“I hoped it would connect with people,” McCurdy said. “I never expected to connect with this many people and as deeply. The deepness of the connection is especially meaningful.”

Given the memoir is so personal, revealing raw and intimate details of McCurdy’s life, it’s hard to not wonder if she had any misgivings about opening herself up to public scrutiny.

“I think vulnerability in real time can sometimes just be oversharing and excessive and self-indulgent and unnecessary. Strong words, I know, but I do believe it. So, by the time I chose to write about my personal life in a public-facing way, in a creative way, I did feel that I had done the personal work first," says McCurdy.

With 12 drafts of the of book penned before the final version went to print, McCurdy had plenty of time to address any doubts she might have had about the content and says that she put them all to rest outside of how one of her exes would feel after realizing he was in the book.

“I was like, ‘Oh shoot,’ he’s gonna read about himself.’ And then I felt a little moment of, 'Should I address this with him? Should I say, 'Hey, before you read the book, just so you know, you're in it,'" she said.

But if that was her only flicker of doubt, McCurdy said it was a good sign that she was ready.

Along with the published memoir, McCurdy also recorded an audiobook version of “I’m Glad My Mom Died,” a process that took four days and a lot of prep to help her get through it.

Each day she went into the studio, McCurdy said she made sure to wear comfortable clothes and brought various items of security with her including blankets and stuffed animals. “This is a lot of my life and history and personal experiences that I’m going to be literally narrating out and I wanted to feel as safe as I could throughout that process.”

But the recording sessions also proved to be cathartic, and she says that as wild as it is to imagine, she really did enjoy them.

“There’s something about my mom’s cadence, rhythm, that makes me laugh,” McCurdy said. While she voiced her mother during sessions, she’d realize how absurd what her mother was saying was and find herself stepping away from the mic to chuckle before continuing.

With the new book thrusting her back into the spotlight, McCurdy said that unlike her Nickelodeon days, where doing press interviews felt like “layers on layers of inauthenticity,” she’s now speaking with people who are asking thoughtful questions and because of that she’s able to share messaging that’s meaningful to her.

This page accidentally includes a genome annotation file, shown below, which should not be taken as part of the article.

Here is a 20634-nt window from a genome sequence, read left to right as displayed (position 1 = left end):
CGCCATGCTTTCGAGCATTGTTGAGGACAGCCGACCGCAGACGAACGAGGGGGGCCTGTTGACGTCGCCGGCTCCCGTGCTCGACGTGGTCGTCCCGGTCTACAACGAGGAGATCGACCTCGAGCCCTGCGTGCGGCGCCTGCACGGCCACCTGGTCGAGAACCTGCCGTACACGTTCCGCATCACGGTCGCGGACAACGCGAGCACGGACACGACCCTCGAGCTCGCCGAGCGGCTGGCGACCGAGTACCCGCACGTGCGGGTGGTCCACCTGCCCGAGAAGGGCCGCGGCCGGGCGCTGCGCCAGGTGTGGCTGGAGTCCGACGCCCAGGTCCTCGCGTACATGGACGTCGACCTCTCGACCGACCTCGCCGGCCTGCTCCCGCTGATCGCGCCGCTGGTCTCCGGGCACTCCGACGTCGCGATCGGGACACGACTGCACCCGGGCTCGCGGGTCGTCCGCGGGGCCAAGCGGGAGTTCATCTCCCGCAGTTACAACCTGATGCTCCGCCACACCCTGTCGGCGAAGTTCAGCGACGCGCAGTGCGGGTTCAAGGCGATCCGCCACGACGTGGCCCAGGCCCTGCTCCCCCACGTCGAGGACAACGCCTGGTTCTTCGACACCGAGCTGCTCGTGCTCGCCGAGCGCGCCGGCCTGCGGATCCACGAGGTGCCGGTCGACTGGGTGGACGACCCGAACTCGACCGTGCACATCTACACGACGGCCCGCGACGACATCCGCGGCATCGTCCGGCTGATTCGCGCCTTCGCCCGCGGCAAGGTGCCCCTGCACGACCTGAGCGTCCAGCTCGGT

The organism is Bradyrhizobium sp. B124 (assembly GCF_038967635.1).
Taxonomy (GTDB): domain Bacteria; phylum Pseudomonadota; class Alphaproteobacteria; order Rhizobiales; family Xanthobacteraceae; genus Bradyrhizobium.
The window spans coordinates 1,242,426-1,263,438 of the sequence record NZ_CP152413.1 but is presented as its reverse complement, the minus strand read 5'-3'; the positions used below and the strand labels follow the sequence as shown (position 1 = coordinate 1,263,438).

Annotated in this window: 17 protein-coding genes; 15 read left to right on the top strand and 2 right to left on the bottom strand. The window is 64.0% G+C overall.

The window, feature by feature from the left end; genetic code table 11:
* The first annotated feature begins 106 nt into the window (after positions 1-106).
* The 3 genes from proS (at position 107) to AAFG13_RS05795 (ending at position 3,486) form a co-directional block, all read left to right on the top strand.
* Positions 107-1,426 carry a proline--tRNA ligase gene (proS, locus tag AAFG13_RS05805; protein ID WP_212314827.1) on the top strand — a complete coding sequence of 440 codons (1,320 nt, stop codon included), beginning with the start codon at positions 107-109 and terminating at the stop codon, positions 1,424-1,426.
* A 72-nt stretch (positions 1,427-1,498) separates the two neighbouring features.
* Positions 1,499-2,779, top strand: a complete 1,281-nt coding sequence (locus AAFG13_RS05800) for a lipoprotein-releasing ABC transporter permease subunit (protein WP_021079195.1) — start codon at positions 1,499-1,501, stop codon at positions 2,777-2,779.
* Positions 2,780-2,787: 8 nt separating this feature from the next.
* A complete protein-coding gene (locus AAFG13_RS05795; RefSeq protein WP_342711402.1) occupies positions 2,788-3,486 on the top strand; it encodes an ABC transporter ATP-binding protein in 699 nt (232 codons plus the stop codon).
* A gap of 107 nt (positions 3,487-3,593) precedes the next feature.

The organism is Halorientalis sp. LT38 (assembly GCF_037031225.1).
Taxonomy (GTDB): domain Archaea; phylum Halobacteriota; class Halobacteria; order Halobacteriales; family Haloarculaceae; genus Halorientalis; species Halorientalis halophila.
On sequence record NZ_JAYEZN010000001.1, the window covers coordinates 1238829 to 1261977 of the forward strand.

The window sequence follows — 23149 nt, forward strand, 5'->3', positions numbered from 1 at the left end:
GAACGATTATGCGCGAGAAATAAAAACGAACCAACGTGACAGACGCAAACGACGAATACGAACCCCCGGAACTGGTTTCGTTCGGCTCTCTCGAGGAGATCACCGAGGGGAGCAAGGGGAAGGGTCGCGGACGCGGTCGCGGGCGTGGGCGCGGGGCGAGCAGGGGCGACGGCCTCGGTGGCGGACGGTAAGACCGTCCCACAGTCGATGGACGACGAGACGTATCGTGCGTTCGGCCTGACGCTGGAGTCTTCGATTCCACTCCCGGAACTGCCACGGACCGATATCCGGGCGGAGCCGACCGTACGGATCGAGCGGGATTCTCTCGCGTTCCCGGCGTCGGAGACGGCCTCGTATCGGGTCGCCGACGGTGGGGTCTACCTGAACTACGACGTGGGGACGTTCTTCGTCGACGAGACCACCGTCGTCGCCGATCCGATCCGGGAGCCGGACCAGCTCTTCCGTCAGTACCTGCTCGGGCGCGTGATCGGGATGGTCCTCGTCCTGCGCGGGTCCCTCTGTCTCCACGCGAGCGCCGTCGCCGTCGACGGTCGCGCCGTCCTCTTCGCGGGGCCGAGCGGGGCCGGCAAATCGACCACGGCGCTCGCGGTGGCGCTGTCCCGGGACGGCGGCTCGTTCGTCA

Courtesy Brian Kimsley

“It feels like a completely different experience," she said.

And through it all, McCurdy said she feels sturdier and more able to be herself than she might have otherwise had she not had the obstacles to overcome.

“After my mom’s death, at first, I felt like nothing. I felt completely hopeless and powerless and incompetent and incapable. And then, one step at a time, I got to a place where I thought, ‘Well, OK, I overcame that: what else do you got?’” McCurdy said.

“Then, of course, there were dozens of things that life threw at me. But I do think it’s led to more strength of character.”

"There were dozens of things that life threw at me. But I do think it’s led to more strength of character.”

Now, at 30, McCurdy said that through the help of a therapist, she’s learned how to set boundaries and while it’s still a matter of trial and error, she’s getting better at it. Because of that, she said, it’s helping her level of functioning, feeling of safety and overall well being.

She’s also developed what she calls her “Spidey” senses in detecting people who are only in it to take advantage of her and, as a result, has become a pretty good judge of character.

“What’s tricky about that is that, yes, it’s easy to be disappointed at times by people, but I think with time, I’ve gotten to this place where the people that are in my life now are literally worthy of my trust,” she said.

“They have humanity behind their eyes; I don’t have sharks around me. I have good people around me and it just feels so much better than past iterations, past phases, of my life.”

And the cheetah print curtains?

“What’s so funny is when I moved out of the place, I actually packed them up to move with me because I was like, ‘I can’t waste this much money. Like, I have to give them to somebody,” McCurdy said, laughing. “And anytime a friend came over to the apartment, I’d be like ‘Do you want these?’ And they’d be like ‘No, I don’t want them!'

“So, I got rid of them.”